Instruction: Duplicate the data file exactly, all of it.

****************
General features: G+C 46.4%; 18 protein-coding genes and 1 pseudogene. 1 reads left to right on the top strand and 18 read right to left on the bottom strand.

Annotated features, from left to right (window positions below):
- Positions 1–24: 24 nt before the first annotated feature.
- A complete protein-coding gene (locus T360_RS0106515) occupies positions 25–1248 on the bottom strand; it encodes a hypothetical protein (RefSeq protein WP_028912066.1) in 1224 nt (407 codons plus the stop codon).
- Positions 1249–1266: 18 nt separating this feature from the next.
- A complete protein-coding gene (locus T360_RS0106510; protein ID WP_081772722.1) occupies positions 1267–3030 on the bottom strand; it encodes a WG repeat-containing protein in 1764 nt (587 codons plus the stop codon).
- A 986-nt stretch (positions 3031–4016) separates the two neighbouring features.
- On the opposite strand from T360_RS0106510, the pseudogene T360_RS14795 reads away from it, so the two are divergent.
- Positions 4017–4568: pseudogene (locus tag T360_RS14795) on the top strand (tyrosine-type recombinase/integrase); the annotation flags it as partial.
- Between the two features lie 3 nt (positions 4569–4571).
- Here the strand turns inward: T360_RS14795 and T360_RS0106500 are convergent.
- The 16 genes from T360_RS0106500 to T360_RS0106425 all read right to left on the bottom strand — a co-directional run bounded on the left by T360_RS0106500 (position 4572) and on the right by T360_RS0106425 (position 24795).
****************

General features: G+C 46.4%; 18 protein-coding genes and 1 pseudogene. 1 reads left to right on the top strand and 18 read right to left on the bottom strand.

Annotated features, from left to right (window positions below):
- Positions 1–24: 24 nt before the first annotated feature.
- A complete protein-coding gene (locus T360_RS0106515) occupies positions 25–1248 on the bottom strand; it encodes a hypothetical protein (RefSeq protein WP_028912066.1) in 1224 nt (407 codons plus the stop codon).
- Positions 1249–1266: 18 nt separating this feature from the next.
- A complete protein-coding gene (locus T360_RS0106510; protein ID WP_081772722.1) occupies positions 1267–3030 on the bottom strand; it encodes a WG repeat-containing protein in 1764 nt (587 codons plus the stop codon).
- A 986-nt stretch (positions 3031–4016) separates the two neighbouring features.
- On the opposite strand from T360_RS0106510, the pseudogene T360_RS14795 reads away from it, so the two are divergent.
- Positions 4017–4568: pseudogene (locus tag T360_RS14795) on the top strand (tyrosine-type recombinase/integrase); the annotation flags it as partial.
- Between the two features lie 3 nt (positions 4569–4571).
- Here the strand turns inward: T360_RS14795 and T360_RS0106500 are convergent.
- The 16 genes from T360_RS0106500 to T360_RS0106425 all read right to left on the bottom strand — a co-directional run bounded on the left by T360_RS0106500 (position 4572) and on the right by T360_RS0106425 (position 24795).